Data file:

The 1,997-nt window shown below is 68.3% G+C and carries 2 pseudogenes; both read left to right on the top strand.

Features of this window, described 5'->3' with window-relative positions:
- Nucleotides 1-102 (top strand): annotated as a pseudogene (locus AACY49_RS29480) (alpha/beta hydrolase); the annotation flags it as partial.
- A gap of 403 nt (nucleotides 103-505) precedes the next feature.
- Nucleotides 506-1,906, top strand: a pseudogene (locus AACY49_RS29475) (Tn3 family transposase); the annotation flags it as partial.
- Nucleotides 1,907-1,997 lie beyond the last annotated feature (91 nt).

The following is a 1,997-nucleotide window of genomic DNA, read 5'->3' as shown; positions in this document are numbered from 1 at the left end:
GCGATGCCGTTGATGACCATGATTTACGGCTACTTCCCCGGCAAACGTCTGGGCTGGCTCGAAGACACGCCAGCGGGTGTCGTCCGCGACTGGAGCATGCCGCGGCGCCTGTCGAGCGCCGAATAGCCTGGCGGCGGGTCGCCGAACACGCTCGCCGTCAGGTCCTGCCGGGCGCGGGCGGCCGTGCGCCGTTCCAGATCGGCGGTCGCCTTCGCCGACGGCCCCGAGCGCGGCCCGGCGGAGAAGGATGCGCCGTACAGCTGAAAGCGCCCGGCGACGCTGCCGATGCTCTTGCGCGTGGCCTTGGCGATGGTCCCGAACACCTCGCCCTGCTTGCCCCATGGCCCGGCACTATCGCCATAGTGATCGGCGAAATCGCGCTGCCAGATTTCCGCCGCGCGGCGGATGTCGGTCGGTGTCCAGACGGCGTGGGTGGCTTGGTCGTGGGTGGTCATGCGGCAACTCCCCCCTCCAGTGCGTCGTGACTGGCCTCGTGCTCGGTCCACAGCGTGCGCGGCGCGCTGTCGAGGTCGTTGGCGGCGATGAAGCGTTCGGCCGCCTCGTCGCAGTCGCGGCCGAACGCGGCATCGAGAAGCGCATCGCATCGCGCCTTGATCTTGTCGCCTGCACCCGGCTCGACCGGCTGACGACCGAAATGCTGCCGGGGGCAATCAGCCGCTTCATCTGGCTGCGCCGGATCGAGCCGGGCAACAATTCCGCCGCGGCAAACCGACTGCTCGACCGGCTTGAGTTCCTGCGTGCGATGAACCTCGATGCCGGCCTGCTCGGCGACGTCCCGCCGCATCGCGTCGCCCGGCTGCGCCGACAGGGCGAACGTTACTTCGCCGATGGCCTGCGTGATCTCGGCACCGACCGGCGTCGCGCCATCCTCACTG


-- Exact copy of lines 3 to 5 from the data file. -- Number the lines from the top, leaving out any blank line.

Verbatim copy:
- Nucleotides 1-102 (top strand): annotated as a pseudogene (locus AACY49_RS29480) (alpha/beta hydrolase); the annotation flags it as partial.
- A gap of 403 nt (nucleotides 103-505) precedes the next feature.
- Nucleotides 506-1,906, top strand: a pseudogene (locus AACY49_RS29475) (Tn3 family transposase); the annotation flags it as partial.